But of course that was asking too much, because evidently the UAW prefers the risk of bankruptcy and mass layoffs to further pay cuts. Their excuse:

The sticking point apparently was the union’s refusal to agree to lower wage and benefit rates as soon as next year.

Representatives for the union, which had already accepted a series of cuts in its current contract, sought instead to push any more concessions back to 2011, when the U.A.W.’s contract with Detroit auto companies expires.

In a statement Thursday night, the union said it was “prepared to agree that any restructuring plan should ensure that the wages and benefits of workers at the domestic automakers should be competitive with those paid by the foreign transplants. But we also recognized that this would take time to work out and implement” using programs like buyouts and early retirement offers to bring in new workers at lower rates.

Would the union have agreed to Corker’s plan if they didn’t have Bush waiting in the wings to bail them out with TARP money? (Yup, says Corker.) After all, TARP is a sweeter deal for them than Corker’s bill since, as one White House source noted, the loans come with few strings attached. Thus have the inefficiencies of the initial Wall Street bailout made this bailout more inefficient, too. Watch, then read on.

Two points about all this. One: If Bush is going to bite the bullet and release the TARP money (legally or not), why not blame it on Obama? Call a presser, affirm that he opposes funding the Big Three without stringent restructuring requirements, then humbly declare that he doesn’t want to complicate life for the incoming administration by sinking the auto industry knowing they support a bailout. The media’s constantly whining anyway about the lag time between the election and The One’s ascension to the throne. Point to that and frame the bridge loan as a grudging measure necessary to an orderly transition.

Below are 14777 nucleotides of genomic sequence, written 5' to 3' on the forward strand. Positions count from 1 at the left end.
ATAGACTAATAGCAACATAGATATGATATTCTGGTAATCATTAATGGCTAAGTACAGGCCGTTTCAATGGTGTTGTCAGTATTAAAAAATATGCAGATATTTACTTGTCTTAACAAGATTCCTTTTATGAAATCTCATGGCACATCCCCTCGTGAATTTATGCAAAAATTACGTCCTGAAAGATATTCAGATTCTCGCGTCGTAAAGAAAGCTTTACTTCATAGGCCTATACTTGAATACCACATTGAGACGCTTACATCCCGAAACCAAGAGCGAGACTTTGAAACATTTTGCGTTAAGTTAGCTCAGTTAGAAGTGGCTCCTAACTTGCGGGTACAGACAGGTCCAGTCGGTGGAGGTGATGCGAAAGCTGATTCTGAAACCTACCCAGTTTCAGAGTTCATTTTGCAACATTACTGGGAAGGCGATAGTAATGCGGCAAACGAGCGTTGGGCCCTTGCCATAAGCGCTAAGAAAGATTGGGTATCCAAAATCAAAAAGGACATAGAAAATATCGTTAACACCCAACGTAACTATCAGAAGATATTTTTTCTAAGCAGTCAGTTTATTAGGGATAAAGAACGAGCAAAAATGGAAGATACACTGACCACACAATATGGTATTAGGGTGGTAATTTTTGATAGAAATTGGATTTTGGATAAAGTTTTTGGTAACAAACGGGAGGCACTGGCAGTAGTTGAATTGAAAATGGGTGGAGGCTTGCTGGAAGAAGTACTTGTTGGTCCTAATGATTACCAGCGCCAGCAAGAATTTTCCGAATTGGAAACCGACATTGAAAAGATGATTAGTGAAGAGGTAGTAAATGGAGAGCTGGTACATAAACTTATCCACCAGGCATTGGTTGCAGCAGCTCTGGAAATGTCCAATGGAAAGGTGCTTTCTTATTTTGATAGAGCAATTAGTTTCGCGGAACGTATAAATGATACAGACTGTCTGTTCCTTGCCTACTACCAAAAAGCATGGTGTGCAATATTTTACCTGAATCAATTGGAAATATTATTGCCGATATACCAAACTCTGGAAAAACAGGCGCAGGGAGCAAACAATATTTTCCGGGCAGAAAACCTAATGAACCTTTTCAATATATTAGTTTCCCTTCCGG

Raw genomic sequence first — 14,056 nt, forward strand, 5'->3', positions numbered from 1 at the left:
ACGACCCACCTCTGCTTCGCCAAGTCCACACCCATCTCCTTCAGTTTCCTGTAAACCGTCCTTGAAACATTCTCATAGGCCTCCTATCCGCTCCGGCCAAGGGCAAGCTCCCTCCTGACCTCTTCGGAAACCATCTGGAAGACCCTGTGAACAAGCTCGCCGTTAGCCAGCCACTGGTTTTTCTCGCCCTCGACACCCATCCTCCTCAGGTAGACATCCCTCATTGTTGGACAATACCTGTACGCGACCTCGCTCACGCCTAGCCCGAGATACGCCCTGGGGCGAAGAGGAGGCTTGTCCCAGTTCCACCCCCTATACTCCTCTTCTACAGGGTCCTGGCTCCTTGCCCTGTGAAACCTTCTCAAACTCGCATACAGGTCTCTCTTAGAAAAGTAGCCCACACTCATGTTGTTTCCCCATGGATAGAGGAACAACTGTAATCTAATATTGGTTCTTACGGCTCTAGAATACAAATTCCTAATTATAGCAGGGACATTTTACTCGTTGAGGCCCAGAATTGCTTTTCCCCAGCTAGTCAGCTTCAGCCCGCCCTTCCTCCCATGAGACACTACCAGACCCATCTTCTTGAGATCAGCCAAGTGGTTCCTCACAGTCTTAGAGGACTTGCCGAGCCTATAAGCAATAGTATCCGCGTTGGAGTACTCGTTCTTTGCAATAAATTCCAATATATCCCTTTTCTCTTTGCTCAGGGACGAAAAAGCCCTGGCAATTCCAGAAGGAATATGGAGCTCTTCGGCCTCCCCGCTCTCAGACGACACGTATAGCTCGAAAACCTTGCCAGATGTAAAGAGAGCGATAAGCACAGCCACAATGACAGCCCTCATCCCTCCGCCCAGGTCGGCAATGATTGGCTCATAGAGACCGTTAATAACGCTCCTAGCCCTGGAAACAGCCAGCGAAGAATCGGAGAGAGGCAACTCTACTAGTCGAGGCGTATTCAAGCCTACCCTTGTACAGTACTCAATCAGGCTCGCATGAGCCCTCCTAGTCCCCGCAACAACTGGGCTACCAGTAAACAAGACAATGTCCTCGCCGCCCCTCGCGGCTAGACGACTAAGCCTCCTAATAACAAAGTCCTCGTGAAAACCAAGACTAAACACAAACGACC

Two: I made this point before in the context of the Wall Street bailout, but let me make it again. Is anyone in the GOP leadership weighing the costs of action versus the costs of inaction or are we running on pure dogma here? I keep thinking about Mitch McConnell saying yesterday that he’ll oppose the bailout even though it’s “impossible to know” what the consequences of bankruptcy would be. Hey, Mitch? Not good enough. No one’s asking for absolute certainty on the outcome, which really is impossible; what I want is a good-faith attempt at assessing costs, benefits, and probabilities of all courses of action. If they’re convinced that economic catastrophe is inevitable and don’t want to burn any more taxpayer money trying to deflect the asteroid, that’s fine. If, on the flip side, they think the consequences of letting the Big Three fail and losing a million jobs in this economic climate won’t be that bad, that’s fine too. Both are good reasons to oppose a bailout. But make the case. Explain to me why, in the middle of a global economic crisis, propping up a failing industry to save jobs at least until the crisis is over is a worse option than pulling the plug now. The prospect of being taxed to support a $100 billion rescue of the auto industry is awful, but not nearly as awful as the cascade effect of consumer purchasing power drying up and me losing my job as part of a $500 billion hit to the economy. Is that what we’re looking at here or is it something less, or more? My sense is that both sides are uninterested in exploring the question, and that our side is content to repose religious faith in the divine market to arrive at the least painful solution. Can I at least see some numbers before I take communion? If not, then this really is much a crisis of political leadership as it is a financial one.